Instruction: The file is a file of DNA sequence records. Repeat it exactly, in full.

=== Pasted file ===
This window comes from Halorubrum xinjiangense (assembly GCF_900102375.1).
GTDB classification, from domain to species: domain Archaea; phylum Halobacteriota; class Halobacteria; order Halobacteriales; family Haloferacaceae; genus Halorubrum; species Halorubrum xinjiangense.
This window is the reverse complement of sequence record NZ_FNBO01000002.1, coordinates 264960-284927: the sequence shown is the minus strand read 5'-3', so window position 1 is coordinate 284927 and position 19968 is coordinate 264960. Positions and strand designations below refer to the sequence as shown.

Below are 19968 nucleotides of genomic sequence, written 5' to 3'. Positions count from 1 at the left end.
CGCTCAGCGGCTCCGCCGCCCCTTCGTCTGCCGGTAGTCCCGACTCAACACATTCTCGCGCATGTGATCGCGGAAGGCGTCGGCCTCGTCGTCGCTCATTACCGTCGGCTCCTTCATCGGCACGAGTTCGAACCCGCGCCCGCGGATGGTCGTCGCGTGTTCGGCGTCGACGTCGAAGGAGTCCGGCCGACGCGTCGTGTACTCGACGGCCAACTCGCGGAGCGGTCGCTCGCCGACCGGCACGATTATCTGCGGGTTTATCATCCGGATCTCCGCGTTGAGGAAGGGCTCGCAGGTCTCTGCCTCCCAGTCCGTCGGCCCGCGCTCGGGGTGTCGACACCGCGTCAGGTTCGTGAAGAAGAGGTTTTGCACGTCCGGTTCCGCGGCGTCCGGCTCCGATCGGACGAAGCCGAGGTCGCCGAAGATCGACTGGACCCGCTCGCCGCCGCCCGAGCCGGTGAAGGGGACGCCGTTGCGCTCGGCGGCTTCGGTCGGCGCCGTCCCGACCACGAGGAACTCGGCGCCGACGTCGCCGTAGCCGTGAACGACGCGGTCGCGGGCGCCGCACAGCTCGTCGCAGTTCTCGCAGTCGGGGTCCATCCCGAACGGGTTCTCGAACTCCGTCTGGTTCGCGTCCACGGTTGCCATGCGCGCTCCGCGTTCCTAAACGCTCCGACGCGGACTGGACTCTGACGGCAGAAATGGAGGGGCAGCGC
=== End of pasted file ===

This window comes from Halorubrum xinjiangense (assembly GCF_900102375.1).
GTDB classification, from domain to species: domain Archaea; phylum Halobacteriota; class Halobacteria; order Halobacteriales; family Haloferacaceae; genus Halorubrum; species Halorubrum xinjiangense.
This window is the reverse complement of sequence record NZ_FNBO01000002.1, coordinates 264960-284927: the sequence shown is the minus strand read 5'-3', so window position 1 is coordinate 284927 and position 19968 is coordinate 264960. Positions and strand designations below refer to the sequence as shown.

Below are 19968 nucleotides of genomic sequence, written 5' to 3'. Positions count from 1 at the left end.
CGCTCAGCGGCTCCGCCGCCCCTTCGTCTGCCGGTAGTCCCGACTCAACACATTCTCGCGCATGTGATCGCGGAAGGCGTCGGCCTCGTCGTCGCTCATTACCGTCGGCTCCTTCATCGGCACGAGTTCGAACCCGCGCCCGCGGATGGTCGTCGCGTGTTCGGCGTCGACGTCGAAGGAGTCCGGCCGACGCGTCGTGTACTCGACGGCCAACTCGCGGAGCGGTCGCTCGCCGACCGGCACGATTATCTGCGGGTTTATCATCCGGATCTCCGCGTTGAGGAAGGGCTCGCAGGTCTCTGCCTCCCAGTCCGTCGGCCCGCGCTCGGGGTGTCGACACCGCGTCAGGTTCGTGAAGAAGAGGTTTTGCACGTCCGGTTCCGCGGCGTCCGGCTCCGATCGGACGAAGCCGAGGTCGCCGAAGATCGACTGGACCCGCTCGCCGCCGCCCGAGCCGGTGAAGGGGACGCCGTTGCGCTCGGCGGCTTCGGTCGGCGCCGTCCCGACCACGAGGAACTCGGCGCCGACGTCGCCGTAGCCGTGAACGACGCGGTCGCGGGCGCCGCACAGCTCGTCGCAGTTCTCGCAGTCGGGGTCCATCCCGAACGGGTTCTCGAACTCCGTCTGGTTCGCGTCCACGGTTGCCATGCGCGCTCCGCGTTCCTAAACGCTCCGACGCGGACTGGACTCTGACGGCAGAAATGGAGGGGCAGCGC